Syncro Suspension — SYNCRO.ORG


Syncro Front Spension

Suspension is one area where a dramatic increase in performance can be gained simply by upgrading components.

The syncro has the potential to have pretty good suspension, discount  but the stock components are not up to the job. Better shocks, clinic springs and suspension-related bushings can significantly enhance the feel and performance of the vehicle. Ground clearance can also be modestly increased through stiffer or taller springs.


The goal when upgrading the suspension should be to maximize the performance of the existing design. That means keeping static ride height within the range that the system was designed for in order to avoid topping out problems and to permit the wheels to drop into holes.

The damping on the stock Boge shocks and on the Old Man Emu shocks (which are valved a little stiffer than the Boge “C”) also impose limitations. Both shocks are valved for 14″ wheels (the Boge “N” shocks are valved for 16″ syncros) and neither is re-valvable or adjustable. This puts an effective limit on tire/wheel weights and spring stiffness options that will in fact result in optimized performance.

Specifically,  a custom spring that is more than modestly stiffer than stock or a wheel/tire combination that is more than modestly heavier than the stock 14″ setup will impose forces beyond the performance parameters of the damping of the available shocks.

Consequently, if you want to upgrade to bigger wheels and tires, the more they weigh than the stockers, the more they will impact negatively on suspension performance due to inadequate damping/valving of the shocks. The van will top out easier and the front end will pop wheelies easier over whoop-de-doo type bumps, especially at speed. It may affect cornering, too. In addition, if a custom spring is too stiff for the stock shock rebound valving, it will also cause the vehicle to feel too bouncy and too busy over bumps. The further away Syncro Rear Suspensionfrom stock you get in wheel/tire weight and spring stiffness, the worse the symptoms will be.

For this reason, unless you are going to have custom shocks made, or are going to purchase Boge “N” shocks for the 16″ syncro, or do not mind some degradation of suspension performance, it is best to stay reasonably close to both stock spring stiffness and stock wheel/tire weight when making upgrades. Choice of tires is also critical to suspension performance since the tires work with and act as a de facto component of the suspension. (See the Tire page.)

Coil Springs

VW sells only one stiffness in coil springs for all of the syncro configurations despite the great variations in vehicle weight. As a result, the stock springs are simply too soft for the heavier Westfalia models, and they produce symptoms of “wallowing,” “kneeling” and shifting in the wind on the heavier vans. Moreover, the one-size-fits-all stock springs are expensive at about $1,200 a set. There are several options available for custom springs that address these problems and also provide increased ride height.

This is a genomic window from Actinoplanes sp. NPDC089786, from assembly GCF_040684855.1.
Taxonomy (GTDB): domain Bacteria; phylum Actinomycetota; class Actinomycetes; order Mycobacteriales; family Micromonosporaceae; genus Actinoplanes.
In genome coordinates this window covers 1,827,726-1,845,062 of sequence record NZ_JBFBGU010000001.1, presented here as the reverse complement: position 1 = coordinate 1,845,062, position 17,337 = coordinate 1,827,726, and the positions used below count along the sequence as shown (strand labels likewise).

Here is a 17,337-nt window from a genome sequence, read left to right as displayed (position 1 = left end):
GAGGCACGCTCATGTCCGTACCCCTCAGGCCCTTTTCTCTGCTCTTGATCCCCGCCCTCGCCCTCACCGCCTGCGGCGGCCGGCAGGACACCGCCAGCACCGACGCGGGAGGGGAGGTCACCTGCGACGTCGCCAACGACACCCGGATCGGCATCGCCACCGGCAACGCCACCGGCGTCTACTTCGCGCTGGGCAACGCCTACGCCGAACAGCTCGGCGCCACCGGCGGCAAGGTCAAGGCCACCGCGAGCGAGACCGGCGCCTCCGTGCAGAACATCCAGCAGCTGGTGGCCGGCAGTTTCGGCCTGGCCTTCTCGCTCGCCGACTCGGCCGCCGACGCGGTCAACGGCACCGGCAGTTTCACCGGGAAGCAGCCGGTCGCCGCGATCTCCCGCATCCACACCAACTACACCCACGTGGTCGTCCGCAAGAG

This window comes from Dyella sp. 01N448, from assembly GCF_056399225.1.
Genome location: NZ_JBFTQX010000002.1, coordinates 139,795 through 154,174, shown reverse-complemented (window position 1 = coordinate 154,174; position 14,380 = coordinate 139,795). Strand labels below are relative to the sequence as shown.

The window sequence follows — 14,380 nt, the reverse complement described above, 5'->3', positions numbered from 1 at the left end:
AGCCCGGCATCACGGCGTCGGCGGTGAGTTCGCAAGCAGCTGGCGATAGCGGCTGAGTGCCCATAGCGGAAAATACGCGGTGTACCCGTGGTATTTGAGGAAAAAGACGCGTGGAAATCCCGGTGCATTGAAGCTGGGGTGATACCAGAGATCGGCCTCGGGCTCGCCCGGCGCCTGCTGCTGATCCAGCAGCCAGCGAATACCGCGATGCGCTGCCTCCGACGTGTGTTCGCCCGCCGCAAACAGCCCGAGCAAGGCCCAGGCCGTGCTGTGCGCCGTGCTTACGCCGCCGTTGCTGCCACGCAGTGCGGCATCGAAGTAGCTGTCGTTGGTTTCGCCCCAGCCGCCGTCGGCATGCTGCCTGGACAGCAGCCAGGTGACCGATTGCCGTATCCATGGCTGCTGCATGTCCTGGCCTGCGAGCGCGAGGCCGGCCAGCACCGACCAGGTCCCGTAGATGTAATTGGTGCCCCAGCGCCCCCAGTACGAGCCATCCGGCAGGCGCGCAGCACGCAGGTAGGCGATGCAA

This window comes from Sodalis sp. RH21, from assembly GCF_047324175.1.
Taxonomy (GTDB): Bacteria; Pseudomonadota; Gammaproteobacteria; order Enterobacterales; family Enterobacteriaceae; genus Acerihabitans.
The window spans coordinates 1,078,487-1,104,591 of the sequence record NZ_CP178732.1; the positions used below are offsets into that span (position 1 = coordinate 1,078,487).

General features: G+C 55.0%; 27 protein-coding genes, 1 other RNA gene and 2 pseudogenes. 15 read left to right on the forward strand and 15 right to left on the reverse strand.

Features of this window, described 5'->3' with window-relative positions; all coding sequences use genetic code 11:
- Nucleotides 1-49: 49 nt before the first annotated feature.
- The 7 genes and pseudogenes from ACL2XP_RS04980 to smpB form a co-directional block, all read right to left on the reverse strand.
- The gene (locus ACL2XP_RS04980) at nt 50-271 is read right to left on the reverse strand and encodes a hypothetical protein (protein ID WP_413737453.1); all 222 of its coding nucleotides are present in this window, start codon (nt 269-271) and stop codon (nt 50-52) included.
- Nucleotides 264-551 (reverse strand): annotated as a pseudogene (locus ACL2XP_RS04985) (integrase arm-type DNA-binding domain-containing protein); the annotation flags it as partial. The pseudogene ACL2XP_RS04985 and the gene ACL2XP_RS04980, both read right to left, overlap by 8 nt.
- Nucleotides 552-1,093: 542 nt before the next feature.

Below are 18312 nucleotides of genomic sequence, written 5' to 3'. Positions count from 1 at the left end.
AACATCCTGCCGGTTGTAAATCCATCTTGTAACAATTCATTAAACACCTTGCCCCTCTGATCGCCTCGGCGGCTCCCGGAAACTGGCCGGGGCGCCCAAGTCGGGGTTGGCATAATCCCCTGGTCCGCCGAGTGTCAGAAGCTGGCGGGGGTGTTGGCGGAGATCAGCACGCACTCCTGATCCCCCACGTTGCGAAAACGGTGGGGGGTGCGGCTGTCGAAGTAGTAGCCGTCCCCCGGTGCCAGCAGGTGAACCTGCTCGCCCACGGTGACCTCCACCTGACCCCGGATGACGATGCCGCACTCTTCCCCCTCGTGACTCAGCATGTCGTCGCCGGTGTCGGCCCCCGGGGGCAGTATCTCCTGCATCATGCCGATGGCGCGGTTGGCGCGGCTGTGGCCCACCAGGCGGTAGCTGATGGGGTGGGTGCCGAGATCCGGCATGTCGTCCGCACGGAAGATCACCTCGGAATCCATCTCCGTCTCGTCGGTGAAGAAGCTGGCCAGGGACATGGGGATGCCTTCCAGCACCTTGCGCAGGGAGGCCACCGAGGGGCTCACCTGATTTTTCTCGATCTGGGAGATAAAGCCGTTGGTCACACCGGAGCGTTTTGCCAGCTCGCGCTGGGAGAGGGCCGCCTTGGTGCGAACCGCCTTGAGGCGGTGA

The stock shocks (USA models) are not adequate for sustained off-pavement use. They do not hold up well, fade easily and require frequent replacement with routine off-pavement use. VW does list two stiffer Boge shocks, one for heavy use for 14″ syncros One is the “M” shock, which came standard on 14″ syncros sold in Australia. The “C” shock that comes on USA sold syncros was not stiff enough for Australian use.

The “M” shock has stiffer damping and is designed for “heavy duty” use with 14″ wheels. The other shock is the “N” shock for the 16″ syncro. The “N” shock has stiffer compression damping like the “M” shock, but it also has stiffer rebound damping to compensate for the heavier 16″ wheels. These shocks are not standard USA parts and are difficult to get and are also very expensive.

The only other option for shocks are the Old Man Emu shocks or custom made shocks. Here is info on each option:
Stock Boge Shocks VW Part Numbers for the three different sets of VW Boge shocks available for the syncro

251 413 031 C standard 14″ syncro shock (USA)
251 413 031 M 14′ HD shock “Schlechtwegepaket”
251 413 031 N 16′ syncro shock.

251 513 031 D standard 14″ syncro shock (USA)
251 513 031 M 14′ HD shock “Schlechtwegepaket”
251 513 031 N 16′ syncro shocks


Bushings are also critical components of the steering and suspension systems. Worn bushings introduce slop into the performance and subject other parts to wear and damage. Stiffer poly bushings are tougher than the stock rubber ones, and tighten everything up for a more responsive ride, but they also flex less and thus absorb less vibration than the softer rubber stock bushings.

Bushings are found in the following Syncro components: Upper control arms, lower control arms, thrust bars, stabilizer bar, shock mounts, power steering rack and rear trailing arms. There are also bushings in the steering linkage. There are also rubberized bushings/mounts for the engine, transaxle and front differential.

251 407 077 Upper control arm bush (4)
251 407 183 Lower front A-arm bushing (2)
251 407 625 Front wheel bearing, Syncro (2)
251 407 629 Front wheel seal, Syncro (4)

Other Wear Items

Other wear items that will significantly affect performance include upper and lower ball joints, tie rod ends, and the power steering universal joint. Be careful of shoddy after market items. There is great variation in quality. It is not worth the cost in labor to install cheap parts in these critical areas which are subject to severe stresses.


251 407 187 Lower Ball joint (2)
251 407 361 Upper Ball Joint (2)

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